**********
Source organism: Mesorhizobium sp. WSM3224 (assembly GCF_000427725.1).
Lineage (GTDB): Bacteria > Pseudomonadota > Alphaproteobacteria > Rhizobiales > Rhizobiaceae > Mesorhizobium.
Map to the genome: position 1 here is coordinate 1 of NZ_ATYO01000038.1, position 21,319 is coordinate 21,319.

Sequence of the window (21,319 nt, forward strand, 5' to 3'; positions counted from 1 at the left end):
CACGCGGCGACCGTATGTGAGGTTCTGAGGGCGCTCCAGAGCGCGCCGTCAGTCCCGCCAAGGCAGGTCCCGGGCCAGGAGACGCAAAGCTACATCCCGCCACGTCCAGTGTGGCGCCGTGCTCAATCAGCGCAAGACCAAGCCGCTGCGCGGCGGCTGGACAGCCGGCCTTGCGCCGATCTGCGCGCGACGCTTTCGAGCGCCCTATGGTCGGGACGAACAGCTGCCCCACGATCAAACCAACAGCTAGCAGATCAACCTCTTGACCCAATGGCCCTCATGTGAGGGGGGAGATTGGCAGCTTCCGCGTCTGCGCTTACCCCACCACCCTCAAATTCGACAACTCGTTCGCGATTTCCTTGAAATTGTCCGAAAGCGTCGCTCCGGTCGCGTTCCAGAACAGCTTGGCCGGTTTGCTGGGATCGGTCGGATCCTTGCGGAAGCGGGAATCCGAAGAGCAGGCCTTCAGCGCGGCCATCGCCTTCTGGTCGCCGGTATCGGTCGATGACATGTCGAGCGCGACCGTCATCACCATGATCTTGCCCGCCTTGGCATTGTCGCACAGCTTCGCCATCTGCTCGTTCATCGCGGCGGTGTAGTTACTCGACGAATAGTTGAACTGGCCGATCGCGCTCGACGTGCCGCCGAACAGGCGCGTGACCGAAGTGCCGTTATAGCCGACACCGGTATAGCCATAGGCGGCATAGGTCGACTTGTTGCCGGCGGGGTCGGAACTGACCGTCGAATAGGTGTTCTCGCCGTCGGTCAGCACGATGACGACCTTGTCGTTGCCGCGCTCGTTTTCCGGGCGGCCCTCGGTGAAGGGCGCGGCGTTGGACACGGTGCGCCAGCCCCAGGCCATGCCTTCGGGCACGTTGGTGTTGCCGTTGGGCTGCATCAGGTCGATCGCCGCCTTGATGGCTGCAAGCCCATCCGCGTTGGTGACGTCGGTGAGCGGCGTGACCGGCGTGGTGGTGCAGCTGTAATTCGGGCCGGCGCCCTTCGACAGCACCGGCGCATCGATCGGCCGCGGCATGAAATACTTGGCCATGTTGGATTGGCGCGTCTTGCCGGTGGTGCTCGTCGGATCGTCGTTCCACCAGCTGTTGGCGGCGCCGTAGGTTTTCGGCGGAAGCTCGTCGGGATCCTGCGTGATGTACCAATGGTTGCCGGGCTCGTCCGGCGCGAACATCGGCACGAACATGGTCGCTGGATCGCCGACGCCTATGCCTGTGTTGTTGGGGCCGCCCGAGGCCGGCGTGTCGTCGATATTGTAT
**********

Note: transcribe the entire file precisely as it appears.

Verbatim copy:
Source organism: Mesorhizobium sp. WSM3224 (assembly GCF_000427725.1).
Lineage (GTDB): Bacteria > Pseudomonadota > Alphaproteobacteria > Rhizobiales > Rhizobiaceae > Mesorhizobium.
Map to the genome: position 1 here is coordinate 1 of NZ_ATYO01000038.1, position 21,319 is coordinate 21,319.

Sequence of the window (21,319 nt, forward strand, 5' to 3'; positions counted from 1 at the left end):
CACGCGGCGACCGTATGTGAGGTTCTGAGGGCGCTCCAGAGCGCGCCGTCAGTCCCGCCAAGGCAGGTCCCGGGCCAGGAGACGCAAAGCTACATCCCGCCACGTCCAGTGTGGCGCCGTGCTCAATCAGCGCAAGACCAAGCCGCTGCGCGGCGGCTGGACAGCCGGCCTTGCGCCGATCTGCGCGCGACGCTTTCGAGCGCCCTATGGTCGGGACGAACAGCTGCCCCACGATCAAACCAACAGCTAGCAGATCAACCTCTTGACCCAATGGCCCTCATGTGAGGGGGGAGATTGGCAGCTTCCGCGTCTGCGCTTACCCCACCACCCTCAAATTCGACAACTCGTTCGCGATTTCCTTGAAATTGTCCGAAAGCGTCGCTCCGGTCGCGTTCCAGAACAGCTTGGCCGGTTTGCTGGGATCGGTCGGATCCTTGCGGAAGCGGGAATCCGAAGAGCAGGCCTTCAGCGCGGCCATCGCCTTCTGGTCGCCGGTATCGGTCGATGACATGTCGAGCGCGACCGTCATCACCATGATCTTGCCCGCCTTGGCATTGTCGCACAGCTTCGCCATCTGCTCGTTCATCGCGGCGGTGTAGTTACTCGACGAATAGTTGAACTGGCCGATCGCGCTCGACGTGCCGCCGAACAGGCGCGTGACCGAAGTGCCGTTATAGCCGACACCGGTATAGCCATAGGCGGCATAGGTCGACTTGTTGCCGGCGGGGTCGGAACTGACCGTCGAATAGGTGTTCTCGCCGTCGGTCAGCACGATGACGACCTTGTCGTTGCCGCGCTCGTTTTCCGGGCGGCCCTCGGTGAAGGGCGCGGCGTTGGACACGGTGCGCCAGCCCCAGGCCATGCCTTCGGGCACGTTGGTGTTGCCGTTGGGCTGCATCAGGTCGATCGCCGCCTTGATGGCTGCAAGCCCATCCGCGTTGGTGACGTCGGTGAGCGGCGTGACCGGCGTGGTGGTGCAGCTGTAATTCGGGCCGGCGCCCTTCGACAGCACCGGCGCATCGATCGGCCGCGGCATGAAATACTTGGCCATGTTGGATTGGCGCGTCTTGCCGGTGGTGCTCGTCGGATCGTCGTTCCACCAGCTGTTGGCGGCGCCGTAGGTTTTCGGCGGAAGCTCGTCGGGATCCTGCGTGATGTACCAATGGTTGCCGGGCTCGTCCGGCGCGAACATCGGCACGAACATGGTCGCTGGATCGCCGACGCCTATGCCTGTGTTGTTGGGGCCGCCCGAGGCCGGCGTGTCGTCGATATTGTAT